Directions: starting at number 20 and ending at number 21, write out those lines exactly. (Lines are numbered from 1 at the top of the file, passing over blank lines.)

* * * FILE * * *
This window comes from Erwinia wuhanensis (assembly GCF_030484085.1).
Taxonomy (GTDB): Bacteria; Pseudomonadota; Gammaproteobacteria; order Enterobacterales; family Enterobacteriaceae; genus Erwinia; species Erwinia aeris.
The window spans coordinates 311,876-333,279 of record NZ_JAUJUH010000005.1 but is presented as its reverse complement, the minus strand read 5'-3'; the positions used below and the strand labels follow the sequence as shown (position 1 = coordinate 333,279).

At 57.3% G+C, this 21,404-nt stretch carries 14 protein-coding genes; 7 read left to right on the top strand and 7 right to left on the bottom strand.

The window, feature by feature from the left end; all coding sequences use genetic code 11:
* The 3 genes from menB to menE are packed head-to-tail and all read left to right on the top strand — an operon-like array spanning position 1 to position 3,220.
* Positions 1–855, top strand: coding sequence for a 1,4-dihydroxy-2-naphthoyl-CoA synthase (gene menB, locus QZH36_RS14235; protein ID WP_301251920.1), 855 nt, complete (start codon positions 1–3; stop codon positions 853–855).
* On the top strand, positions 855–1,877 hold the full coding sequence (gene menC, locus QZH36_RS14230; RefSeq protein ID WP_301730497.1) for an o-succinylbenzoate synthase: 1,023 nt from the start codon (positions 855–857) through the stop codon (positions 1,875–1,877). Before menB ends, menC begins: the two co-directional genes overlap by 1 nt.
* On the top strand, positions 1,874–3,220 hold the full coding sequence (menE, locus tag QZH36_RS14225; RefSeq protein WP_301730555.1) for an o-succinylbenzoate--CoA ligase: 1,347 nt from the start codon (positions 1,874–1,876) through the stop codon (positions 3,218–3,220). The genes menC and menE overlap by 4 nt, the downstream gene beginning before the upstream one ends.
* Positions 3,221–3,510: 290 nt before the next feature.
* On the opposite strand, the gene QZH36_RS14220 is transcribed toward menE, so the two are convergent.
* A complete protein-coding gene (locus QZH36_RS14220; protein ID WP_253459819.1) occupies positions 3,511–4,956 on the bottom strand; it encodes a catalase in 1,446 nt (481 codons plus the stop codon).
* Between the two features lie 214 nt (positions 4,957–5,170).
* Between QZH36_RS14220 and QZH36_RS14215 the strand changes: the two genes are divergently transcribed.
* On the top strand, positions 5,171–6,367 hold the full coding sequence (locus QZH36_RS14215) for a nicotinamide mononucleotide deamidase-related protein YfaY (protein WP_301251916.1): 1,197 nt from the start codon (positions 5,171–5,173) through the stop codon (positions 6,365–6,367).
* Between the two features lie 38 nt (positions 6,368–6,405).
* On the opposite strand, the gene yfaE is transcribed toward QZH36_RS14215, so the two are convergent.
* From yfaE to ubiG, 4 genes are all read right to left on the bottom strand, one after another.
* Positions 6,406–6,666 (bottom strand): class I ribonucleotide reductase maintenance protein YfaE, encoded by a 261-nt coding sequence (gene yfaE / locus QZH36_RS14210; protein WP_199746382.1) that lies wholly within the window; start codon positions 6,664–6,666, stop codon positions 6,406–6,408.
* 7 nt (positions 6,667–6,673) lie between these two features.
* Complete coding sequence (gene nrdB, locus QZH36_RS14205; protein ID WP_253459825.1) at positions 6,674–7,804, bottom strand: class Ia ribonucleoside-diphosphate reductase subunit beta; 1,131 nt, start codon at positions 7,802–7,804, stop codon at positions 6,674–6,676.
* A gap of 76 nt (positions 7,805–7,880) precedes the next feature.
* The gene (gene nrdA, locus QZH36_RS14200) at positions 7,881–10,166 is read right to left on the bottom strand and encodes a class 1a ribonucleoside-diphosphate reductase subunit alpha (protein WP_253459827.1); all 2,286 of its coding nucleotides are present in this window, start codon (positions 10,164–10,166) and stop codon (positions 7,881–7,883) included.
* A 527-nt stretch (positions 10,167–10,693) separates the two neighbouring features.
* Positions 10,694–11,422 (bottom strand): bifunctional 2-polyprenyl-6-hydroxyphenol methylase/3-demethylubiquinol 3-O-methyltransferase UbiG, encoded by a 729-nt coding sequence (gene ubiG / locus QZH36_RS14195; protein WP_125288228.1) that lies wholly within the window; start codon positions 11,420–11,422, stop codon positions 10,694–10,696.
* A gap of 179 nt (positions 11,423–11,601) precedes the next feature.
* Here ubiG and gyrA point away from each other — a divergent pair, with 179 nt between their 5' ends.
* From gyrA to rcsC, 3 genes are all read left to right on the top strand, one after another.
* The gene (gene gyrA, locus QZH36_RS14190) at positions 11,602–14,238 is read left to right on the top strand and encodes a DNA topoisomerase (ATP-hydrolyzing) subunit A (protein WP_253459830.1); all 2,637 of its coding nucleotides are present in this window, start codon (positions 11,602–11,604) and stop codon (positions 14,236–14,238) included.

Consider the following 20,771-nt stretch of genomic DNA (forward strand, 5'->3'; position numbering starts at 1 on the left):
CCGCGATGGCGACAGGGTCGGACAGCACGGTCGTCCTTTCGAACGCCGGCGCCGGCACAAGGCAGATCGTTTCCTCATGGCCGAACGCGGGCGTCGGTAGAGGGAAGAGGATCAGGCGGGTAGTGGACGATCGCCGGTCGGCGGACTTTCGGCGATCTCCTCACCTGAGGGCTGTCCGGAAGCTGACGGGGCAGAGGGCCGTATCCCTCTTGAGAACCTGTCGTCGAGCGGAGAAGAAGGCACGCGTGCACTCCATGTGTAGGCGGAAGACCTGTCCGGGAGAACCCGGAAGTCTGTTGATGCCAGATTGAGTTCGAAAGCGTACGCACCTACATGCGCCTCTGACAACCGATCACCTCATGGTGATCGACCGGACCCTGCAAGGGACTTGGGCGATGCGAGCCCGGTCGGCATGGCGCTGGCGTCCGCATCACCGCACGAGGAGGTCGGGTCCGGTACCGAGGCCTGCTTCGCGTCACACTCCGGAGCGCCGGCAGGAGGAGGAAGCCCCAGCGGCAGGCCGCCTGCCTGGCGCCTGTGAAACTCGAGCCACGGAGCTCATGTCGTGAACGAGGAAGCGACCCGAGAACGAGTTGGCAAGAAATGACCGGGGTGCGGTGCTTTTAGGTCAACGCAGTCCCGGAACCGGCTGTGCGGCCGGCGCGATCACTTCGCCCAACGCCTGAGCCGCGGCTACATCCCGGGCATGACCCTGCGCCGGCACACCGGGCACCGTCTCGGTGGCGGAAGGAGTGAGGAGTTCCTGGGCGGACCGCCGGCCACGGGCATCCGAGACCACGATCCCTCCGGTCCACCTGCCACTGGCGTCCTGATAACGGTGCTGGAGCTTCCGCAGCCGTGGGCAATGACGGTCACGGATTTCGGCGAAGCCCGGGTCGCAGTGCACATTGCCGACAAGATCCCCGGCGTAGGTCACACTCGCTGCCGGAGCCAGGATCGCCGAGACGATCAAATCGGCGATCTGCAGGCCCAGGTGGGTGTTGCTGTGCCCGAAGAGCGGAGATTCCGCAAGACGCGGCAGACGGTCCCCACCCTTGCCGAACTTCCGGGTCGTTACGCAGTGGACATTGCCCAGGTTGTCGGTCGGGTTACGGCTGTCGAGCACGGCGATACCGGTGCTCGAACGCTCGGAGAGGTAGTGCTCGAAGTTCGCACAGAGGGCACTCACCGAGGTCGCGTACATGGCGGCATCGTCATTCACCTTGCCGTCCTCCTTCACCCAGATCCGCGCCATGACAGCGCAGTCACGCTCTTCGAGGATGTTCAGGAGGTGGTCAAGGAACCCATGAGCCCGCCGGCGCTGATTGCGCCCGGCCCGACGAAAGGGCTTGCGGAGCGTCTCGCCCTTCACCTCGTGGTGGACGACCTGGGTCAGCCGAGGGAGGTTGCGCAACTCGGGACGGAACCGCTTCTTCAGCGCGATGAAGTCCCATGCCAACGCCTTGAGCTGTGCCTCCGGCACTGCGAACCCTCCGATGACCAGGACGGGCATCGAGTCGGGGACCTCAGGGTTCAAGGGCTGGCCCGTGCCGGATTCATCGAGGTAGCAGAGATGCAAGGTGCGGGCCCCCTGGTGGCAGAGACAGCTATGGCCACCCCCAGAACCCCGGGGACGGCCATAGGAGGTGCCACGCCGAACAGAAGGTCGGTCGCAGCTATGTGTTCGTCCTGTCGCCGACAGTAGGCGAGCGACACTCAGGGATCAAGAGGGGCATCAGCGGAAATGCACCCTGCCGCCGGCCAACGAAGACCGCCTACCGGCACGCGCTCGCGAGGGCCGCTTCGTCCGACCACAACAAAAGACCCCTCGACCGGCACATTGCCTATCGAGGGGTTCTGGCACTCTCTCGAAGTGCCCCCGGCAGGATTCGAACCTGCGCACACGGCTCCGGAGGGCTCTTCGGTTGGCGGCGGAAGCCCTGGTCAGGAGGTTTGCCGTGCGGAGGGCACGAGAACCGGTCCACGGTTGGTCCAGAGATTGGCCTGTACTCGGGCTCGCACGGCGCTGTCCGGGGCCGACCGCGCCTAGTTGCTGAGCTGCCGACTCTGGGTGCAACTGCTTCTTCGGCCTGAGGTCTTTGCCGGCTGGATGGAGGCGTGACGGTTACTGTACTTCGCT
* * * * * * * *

* 7 nt (positions 6,667–6,673) lie between these two features.
* Complete coding sequence (gene nrdB, locus QZH36_RS14205; protein ID WP_253459825.1) at positions 6,674–7,804, bottom strand: class Ia ribonucleoside-diphosphate reductase subunit beta; 1,131 nt, start codon at positions 7,802–7,804, stop codon at positions 6,674–6,676.